We look forward to another opportunity to gather with neighbors! Remember, if you want to be a bake-off contestant or judge, make sure to register!
Posted on November 1, 2022 6:10 AM by New Town Commercial Association (NTCA)
Categories: Life in New Town
Santa Clause is Coming to New Town! 
For the most up to date information, check the New Town Commercial Association websiteFacebook, or Instagram!
Posted on November 1, 2022 6:00 AM by Patti Vaticano
Gratus is the Latin word for thankful, each is reflective of a single word that denotes a state of mind—and for the wise, a perpetual state.  “Be thankful for what you have, and you will be thankful for much,” the saying goes. Maybe a little schmaltzy, but none the less true, as there are always great blessings in life for those who take the time to tally them. And we are now in the great gold and russet month of thankfulness and gratitude that ushers in that joyous time of year when, as Dickens wrote, “…Want is keenly felt and abundance rejoices.” Let the tally begin for our abundance is considerable. 
We are a flawed nation, but a great, none the less; and in comparison to the rest of the ranging world, fortunate, indeed. Our ancestors recognized this truth and saw the need to be thankful, just up the road on scenic Route 5, where the true “First Thanksgiving” was celebrated at Virginia’s Berkeley Plantation. The Plymouth Pilgrims, despite the media hype, trailed the First Virginians by years in celebrating a day of thankfulness and prayer--but both communities, while differing in religious scope, saw the need and honored it. So, our ancestors, and very near neighbors, seized this one day in November (well, okay, it was actually in December,) as one in which an “attitude of gratitude” was righteous and due.  Happy Thanksgiving, Everyone!
November-December Events:  
The New Town Residential Association (NTRA) Activities Committee is planning a Dessert Fest/Bake Off to be held on December 7th from 6:00-8:00pm at Legacy Hall. The entire community is invited to sample baked goods of the holiday and non-holiday variety. Visit the related Town Crier article for more information and to register as a contestant or judge!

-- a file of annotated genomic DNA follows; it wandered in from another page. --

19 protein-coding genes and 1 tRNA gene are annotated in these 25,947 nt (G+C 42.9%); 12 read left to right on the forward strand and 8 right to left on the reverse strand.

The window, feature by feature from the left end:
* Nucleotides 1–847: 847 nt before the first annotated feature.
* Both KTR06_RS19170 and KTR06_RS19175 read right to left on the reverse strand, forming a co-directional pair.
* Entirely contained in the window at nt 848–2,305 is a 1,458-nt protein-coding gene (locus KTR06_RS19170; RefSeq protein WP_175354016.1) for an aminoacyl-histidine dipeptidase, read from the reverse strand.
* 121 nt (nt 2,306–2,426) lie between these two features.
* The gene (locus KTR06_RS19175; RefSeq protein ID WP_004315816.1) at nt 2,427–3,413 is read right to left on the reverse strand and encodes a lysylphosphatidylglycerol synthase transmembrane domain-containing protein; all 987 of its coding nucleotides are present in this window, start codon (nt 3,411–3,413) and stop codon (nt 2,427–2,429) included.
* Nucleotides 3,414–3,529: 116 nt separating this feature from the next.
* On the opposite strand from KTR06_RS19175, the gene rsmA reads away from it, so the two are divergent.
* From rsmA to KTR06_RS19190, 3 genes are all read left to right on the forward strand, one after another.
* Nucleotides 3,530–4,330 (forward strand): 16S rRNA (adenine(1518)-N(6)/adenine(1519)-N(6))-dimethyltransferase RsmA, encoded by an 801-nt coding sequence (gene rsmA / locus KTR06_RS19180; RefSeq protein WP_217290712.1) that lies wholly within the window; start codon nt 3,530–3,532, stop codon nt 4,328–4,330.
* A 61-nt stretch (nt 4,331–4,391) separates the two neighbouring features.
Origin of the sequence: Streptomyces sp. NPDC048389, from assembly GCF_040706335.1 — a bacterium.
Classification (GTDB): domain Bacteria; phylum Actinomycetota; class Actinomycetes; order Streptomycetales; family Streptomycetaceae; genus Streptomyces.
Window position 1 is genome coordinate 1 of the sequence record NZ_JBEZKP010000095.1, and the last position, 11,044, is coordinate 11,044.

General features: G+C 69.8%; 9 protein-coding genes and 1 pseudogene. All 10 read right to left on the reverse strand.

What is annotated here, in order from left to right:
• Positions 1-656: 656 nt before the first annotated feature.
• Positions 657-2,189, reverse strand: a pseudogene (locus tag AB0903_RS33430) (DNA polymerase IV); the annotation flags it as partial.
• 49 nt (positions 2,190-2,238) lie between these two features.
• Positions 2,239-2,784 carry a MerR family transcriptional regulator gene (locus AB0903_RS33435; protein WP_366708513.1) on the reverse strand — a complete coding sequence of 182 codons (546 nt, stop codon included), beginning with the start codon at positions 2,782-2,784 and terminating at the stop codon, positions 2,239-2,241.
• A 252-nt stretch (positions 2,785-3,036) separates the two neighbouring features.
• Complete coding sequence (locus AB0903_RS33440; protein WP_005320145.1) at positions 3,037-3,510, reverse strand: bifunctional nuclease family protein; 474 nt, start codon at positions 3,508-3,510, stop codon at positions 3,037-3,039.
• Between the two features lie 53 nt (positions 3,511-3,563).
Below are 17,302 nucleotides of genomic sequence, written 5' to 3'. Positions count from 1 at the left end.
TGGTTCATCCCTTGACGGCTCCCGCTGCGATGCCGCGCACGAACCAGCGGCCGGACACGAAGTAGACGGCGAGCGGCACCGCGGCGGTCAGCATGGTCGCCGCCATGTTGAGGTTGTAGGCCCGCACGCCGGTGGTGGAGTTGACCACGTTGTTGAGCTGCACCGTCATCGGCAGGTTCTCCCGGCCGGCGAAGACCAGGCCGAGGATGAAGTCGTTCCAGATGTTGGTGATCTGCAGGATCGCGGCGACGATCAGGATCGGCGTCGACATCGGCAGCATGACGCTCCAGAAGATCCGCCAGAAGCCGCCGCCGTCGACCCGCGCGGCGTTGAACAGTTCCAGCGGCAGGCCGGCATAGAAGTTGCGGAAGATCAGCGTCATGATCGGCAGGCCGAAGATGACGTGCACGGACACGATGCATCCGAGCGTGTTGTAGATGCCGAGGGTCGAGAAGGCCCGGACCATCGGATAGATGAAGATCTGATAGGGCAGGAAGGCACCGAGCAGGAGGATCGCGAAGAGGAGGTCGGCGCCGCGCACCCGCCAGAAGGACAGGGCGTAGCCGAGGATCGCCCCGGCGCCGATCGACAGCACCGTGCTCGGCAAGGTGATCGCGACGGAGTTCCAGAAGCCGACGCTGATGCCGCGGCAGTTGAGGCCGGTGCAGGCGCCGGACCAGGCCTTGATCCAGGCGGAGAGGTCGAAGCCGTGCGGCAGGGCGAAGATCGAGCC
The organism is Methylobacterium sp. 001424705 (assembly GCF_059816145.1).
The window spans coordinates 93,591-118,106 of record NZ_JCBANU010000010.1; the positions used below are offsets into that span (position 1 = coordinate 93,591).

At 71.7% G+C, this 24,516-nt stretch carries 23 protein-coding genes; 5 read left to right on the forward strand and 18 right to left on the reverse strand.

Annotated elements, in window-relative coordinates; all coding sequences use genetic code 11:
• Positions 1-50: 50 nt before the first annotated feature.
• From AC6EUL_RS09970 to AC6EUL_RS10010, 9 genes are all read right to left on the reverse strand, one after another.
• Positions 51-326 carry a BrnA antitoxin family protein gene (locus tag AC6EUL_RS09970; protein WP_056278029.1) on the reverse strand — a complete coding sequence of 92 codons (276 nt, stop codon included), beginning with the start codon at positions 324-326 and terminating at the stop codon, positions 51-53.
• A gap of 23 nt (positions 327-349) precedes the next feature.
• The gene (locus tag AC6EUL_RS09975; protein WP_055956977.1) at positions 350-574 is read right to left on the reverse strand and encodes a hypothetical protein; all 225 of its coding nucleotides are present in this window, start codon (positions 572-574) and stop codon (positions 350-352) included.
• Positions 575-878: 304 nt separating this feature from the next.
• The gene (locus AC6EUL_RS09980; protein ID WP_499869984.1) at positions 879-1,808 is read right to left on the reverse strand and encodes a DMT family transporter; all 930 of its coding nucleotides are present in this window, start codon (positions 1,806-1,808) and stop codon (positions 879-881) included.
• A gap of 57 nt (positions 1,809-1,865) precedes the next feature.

A popular local publication, Next Door Neighbor Magazine, is a treasure trove of interesting people and businesses in our area and offers an online calendar of events for the city and county-at-large that is chockful of details for each event showcased.  All you need do is click on the link below to open the calendar, scroll through to each day for a list of that day’s events, and click on the event for details.  A special shout out here for Heritage Humane Society’s Holiday Bazaar on Saturday, November 19th, from 9-3 pm, at Bruton Parish Hall.
For information on holiday events offered by New Town Commercial Association, please see the article regarding the same in this issue of The New Town Crier and visit their website
Some Thanksgiving-themed entries for the month
Holiday Riddle: What is a mathematician’s favorite food on Thanksgiving? (Answer below.)
Curious Thanksgiving Info: An estimated 50 million pumpkin pies are eaten every November.